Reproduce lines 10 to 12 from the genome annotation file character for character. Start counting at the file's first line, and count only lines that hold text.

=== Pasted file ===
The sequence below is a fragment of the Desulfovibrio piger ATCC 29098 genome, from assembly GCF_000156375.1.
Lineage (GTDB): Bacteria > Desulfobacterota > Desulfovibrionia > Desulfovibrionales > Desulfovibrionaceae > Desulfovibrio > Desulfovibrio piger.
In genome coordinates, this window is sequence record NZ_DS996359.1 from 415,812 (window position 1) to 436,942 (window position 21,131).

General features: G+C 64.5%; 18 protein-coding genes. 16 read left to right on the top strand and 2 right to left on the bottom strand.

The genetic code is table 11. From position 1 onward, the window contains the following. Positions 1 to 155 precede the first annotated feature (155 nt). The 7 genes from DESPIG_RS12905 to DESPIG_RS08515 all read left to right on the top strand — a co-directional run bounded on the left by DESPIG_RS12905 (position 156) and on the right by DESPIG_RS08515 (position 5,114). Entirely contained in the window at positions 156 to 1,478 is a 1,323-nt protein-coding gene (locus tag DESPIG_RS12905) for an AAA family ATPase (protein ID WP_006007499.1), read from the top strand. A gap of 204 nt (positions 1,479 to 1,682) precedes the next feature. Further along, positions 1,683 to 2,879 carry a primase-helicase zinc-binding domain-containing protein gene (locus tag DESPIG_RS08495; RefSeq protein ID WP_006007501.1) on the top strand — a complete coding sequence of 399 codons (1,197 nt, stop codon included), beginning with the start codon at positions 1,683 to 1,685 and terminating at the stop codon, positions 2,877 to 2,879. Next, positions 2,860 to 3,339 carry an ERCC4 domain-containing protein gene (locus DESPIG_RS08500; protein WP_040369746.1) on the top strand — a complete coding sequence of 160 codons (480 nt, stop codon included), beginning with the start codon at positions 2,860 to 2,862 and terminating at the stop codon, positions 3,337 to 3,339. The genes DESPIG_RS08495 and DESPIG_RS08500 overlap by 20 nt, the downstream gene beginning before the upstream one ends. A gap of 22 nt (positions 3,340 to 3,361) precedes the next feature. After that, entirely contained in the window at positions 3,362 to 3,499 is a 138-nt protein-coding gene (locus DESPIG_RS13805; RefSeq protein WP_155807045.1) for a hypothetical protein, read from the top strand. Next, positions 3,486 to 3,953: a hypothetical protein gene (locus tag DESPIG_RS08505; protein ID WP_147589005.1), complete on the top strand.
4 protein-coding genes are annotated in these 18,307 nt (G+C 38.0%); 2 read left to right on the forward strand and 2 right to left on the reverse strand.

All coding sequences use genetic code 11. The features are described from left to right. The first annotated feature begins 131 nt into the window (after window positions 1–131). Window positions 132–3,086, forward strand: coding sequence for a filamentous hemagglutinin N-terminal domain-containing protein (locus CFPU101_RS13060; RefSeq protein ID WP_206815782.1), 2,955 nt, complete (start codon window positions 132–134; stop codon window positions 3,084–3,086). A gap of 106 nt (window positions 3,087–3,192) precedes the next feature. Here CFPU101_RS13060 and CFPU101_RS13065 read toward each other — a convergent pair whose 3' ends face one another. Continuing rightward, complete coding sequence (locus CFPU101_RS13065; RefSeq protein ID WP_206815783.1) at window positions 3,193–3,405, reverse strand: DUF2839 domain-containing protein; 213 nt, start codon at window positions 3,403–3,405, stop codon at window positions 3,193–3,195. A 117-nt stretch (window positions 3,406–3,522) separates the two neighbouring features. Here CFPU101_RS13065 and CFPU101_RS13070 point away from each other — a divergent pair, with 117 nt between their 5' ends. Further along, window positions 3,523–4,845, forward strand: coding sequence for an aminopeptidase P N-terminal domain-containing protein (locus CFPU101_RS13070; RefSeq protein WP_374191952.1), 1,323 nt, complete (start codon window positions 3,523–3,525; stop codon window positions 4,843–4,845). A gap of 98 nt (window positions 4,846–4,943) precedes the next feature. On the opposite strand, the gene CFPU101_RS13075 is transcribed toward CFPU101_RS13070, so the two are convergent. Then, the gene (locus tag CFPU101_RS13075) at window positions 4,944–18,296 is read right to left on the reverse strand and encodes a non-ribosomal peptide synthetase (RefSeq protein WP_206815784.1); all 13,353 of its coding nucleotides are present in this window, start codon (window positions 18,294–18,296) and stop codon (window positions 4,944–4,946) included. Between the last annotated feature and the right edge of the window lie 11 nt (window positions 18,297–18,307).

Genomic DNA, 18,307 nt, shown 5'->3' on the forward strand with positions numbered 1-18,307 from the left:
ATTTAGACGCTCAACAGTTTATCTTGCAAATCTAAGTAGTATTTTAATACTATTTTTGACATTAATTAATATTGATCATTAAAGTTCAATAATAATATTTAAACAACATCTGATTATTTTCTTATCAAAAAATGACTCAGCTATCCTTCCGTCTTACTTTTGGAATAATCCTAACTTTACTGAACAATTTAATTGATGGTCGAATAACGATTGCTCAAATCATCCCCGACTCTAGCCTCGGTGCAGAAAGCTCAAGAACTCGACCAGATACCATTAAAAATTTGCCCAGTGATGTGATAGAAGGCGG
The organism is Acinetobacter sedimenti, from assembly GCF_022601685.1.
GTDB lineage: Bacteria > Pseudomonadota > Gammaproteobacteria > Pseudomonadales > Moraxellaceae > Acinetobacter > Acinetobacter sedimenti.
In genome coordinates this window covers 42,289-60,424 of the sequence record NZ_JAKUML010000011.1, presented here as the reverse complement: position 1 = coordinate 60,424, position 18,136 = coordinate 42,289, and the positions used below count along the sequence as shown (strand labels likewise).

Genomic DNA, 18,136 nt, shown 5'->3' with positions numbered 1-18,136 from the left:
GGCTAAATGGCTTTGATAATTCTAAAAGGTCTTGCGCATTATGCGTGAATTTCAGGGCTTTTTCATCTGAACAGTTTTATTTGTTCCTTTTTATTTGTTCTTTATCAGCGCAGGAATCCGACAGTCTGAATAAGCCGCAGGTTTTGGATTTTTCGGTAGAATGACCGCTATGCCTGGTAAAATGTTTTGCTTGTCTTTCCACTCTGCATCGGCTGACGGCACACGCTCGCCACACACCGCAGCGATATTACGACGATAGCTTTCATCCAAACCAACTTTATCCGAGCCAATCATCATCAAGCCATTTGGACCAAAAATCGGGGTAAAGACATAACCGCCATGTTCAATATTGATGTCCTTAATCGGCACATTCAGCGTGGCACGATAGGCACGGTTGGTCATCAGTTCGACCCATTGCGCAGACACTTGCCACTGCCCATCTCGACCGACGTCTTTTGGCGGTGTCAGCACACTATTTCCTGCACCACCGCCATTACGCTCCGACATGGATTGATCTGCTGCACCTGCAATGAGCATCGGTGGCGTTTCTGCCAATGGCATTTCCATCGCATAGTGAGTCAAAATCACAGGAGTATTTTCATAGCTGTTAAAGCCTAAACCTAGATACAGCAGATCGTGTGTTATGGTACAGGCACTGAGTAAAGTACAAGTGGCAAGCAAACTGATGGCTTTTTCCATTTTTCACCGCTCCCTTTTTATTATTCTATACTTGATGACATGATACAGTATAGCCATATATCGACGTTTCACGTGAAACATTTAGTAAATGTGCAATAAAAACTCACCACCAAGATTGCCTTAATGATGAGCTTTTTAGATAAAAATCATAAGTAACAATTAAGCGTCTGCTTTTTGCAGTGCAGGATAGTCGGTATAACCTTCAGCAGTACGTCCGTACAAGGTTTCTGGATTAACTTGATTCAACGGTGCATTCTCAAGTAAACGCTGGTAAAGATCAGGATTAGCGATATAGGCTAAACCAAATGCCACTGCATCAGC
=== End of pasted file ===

The organism is Acinetobacter sedimenti, from assembly GCF_022601685.1.
GTDB lineage: Bacteria > Pseudomonadota > Gammaproteobacteria > Pseudomonadales > Moraxellaceae > Acinetobacter > Acinetobacter sedimenti.
In genome coordinates this window covers 42,289-60,424 of the sequence record NZ_JAKUML010000011.1, presented here as the reverse complement: position 1 = coordinate 60,424, position 18,136 = coordinate 42,289, and the positions used below count along the sequence as shown (strand labels likewise).